A while back, a large manufacturer asked us to retool the user experience for its product. We assumed it wanted us to research its target users and design a product to fit their needs. Our client assumed something else, and sadly, the miscommunication sank our partnership.
The product, a B2B software application, served two distinct sets of users. The primary audience members, small business owners, tended to be less tech-savvy, so they needed a simple interface to make the product work for them. Sophisticated enterprise users, on the other hand, wanted access to more robust features and metric reporting systems.
The trouble started when we brought those findings to the client. We discovered that our client didn't want a new user experience — just a new user interface, perhaps with buttons moved around and a fresh coat of paint. We couldn't ignore the findings of our research, but the client wanted to make the product for everyone. Unable to agree on the product's target user, we knew we wouldn't be able to deliver a product we were proud of. In good conscience, we parted ways.
We can't change what happened, but we did learn from the experience. We realized that we could've done a better job clarifying these confusing design concepts. Understanding the relationship between them is important not only for our clients, but also for anyone designing and developing user-focused tech products.
User interface, or UI, describes the visual design or layout users see when they interact with a given technology product. Everything from buttons to colors to menus falls into this category. If the software product is the house, the UI is its curb appeal: a clean exterior, fancy trim, and ornate window designs.
The user experience, or UX, refers to how intuitively and efficiently the software meets the user’s needs. In the example of a house, the UX would describe how the rooms flow together and where the doors go. The prettiest house in the world won’t sell if the only access to the guest bathroom is through the master bedroom.
With so many great consumer software applications out today, users expect easy, intuitive experiences at every turn. Consumers don’t want to learn how to use a new system; they want something that “just works.” Great UX does that by aligning the experience with the user’s expectations, eliminating the barriers between user and functionality. Together, UX and UI design make products both visually appealing and easy to use.
The user’s needs should dictate the design of the UX, and the UX should dictate the design of the UI. Research comes first, then functionality, followed by cosmetic sophistication.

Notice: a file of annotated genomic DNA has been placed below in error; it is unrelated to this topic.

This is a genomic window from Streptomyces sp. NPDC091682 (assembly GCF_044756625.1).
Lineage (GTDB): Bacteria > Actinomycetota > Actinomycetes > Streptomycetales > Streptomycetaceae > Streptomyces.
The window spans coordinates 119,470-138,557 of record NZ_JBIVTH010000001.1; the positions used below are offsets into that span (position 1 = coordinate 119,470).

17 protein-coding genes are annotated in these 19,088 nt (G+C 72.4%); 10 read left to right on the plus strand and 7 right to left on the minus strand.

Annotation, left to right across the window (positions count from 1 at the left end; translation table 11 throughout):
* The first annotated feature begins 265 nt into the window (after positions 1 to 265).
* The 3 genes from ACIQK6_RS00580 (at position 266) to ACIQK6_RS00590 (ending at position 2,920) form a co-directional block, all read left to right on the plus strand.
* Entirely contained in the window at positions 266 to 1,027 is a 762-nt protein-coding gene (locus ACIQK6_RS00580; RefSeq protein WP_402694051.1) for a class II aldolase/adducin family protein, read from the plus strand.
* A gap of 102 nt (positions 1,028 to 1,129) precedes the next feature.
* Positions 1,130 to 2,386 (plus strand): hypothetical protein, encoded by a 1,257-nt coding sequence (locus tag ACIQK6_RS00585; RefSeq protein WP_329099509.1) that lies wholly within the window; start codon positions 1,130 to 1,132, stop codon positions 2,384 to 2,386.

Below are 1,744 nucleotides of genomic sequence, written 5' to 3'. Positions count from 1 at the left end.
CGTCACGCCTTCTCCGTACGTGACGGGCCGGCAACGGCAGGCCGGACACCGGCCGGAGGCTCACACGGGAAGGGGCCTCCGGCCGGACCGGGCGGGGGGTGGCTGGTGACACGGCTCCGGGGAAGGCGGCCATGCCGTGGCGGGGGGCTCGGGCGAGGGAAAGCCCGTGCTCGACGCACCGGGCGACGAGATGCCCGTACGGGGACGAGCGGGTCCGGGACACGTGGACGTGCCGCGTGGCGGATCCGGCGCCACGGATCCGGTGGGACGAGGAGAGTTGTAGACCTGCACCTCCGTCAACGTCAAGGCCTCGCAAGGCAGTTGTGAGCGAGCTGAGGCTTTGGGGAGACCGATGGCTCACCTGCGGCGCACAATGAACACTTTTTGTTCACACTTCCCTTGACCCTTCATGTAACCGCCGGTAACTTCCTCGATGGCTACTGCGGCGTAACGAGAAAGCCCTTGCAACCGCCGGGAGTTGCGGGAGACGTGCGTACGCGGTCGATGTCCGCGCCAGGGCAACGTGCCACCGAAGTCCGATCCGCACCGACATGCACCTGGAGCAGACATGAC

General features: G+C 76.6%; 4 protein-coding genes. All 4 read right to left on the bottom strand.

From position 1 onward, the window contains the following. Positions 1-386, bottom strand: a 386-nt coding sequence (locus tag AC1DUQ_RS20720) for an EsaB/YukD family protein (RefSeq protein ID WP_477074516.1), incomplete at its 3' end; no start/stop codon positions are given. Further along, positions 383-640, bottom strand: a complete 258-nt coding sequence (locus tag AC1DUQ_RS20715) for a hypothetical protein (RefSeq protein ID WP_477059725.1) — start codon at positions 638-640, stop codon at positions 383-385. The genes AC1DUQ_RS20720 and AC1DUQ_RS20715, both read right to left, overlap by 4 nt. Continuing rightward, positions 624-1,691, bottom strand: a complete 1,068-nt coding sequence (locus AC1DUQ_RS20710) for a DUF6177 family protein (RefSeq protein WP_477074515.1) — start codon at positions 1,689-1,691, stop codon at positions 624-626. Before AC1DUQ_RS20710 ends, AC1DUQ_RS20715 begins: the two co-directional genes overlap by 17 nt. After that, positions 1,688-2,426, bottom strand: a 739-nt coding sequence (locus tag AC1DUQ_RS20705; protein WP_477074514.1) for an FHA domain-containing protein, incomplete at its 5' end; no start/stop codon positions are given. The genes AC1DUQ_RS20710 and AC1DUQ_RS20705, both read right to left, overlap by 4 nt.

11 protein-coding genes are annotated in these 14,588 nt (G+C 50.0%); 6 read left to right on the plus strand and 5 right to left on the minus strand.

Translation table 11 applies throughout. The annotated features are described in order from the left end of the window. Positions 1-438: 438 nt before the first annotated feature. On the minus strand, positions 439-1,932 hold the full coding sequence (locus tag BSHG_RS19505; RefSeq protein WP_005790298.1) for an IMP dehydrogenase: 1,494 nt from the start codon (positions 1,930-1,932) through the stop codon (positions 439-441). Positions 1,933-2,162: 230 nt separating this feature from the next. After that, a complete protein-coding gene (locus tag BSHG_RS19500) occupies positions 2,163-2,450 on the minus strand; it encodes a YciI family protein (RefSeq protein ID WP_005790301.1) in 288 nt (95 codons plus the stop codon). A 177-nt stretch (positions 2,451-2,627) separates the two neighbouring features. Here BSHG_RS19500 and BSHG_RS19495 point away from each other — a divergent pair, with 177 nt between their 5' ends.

The needs and skills of the user should determine the UX. If your brand sells to technically adept customers, you can create an application with advanced features and dashboards because those users want those advanced tools. But if your application is aimed at grandmothers who want to view photos of their grandkids, you want large buttons and clear instructions with no clutter.
Imagine a group of scientists who need an app to share pictures with colleagues during field research. This group needs to take photos, upload them quickly, and receive feedback within the app. On paper, that’s basically Snapchat. But in practice, the UX should be completely different. Where Snapchat keeps things simple, "SnapScience" would allow users to provide in-depth peer reviews. The product's functionality might be the same, but its UX would be different because it would serve different users.
These subtle changes might not sound like a big deal, but to users, they are. According to Red Website Design, every dollar invested in UX delivers $100 in return, while Forrester reports that better UX designs increase conversions by up to 400 percent.
Just because UX comes first, however, does not mean that UI is less important — only that UI depends on UX to guide users properly. Consider how Fitbit’s UI helps active users engage with the wristband. The band itself is stunningly simple: a black-and-white display that changes between a few screens with the tap of a finger. It’s easy to read and easy to use with one arm, which is perfect for someone who’s gasping for breath on a treadmill.
Within the app, Fitbit’s UI continues to put simplicity over depth. The colors are unobtrusive and relaxing: light blue and white. Self-explanatory icons provide readouts of different fitness metrics. By tapping one metric, users can see historic performance information in that area. Without UI design, that information might have been stuck in a clunky spreadsheet. But because Fitbit wanted to make it accessible, it used intuitive graphs and icons instead.
UX and UI don’t describe the same thing, but they do serve the same ultimate purpose: to deliver a great product that people want to use. UI gets a lot of attention because it's what people see, while great UX is rarely noticed because it's what makes the system work "just right." But without both, a product can't delight its users. Unless the house looks, feels, and works like it should, the buyer won't be calling it "home" for long.
Struggling to create a standout user experience? Download our free whitepaper “The Product Design Process Guide” to better understand your target user and design an experience to suit.
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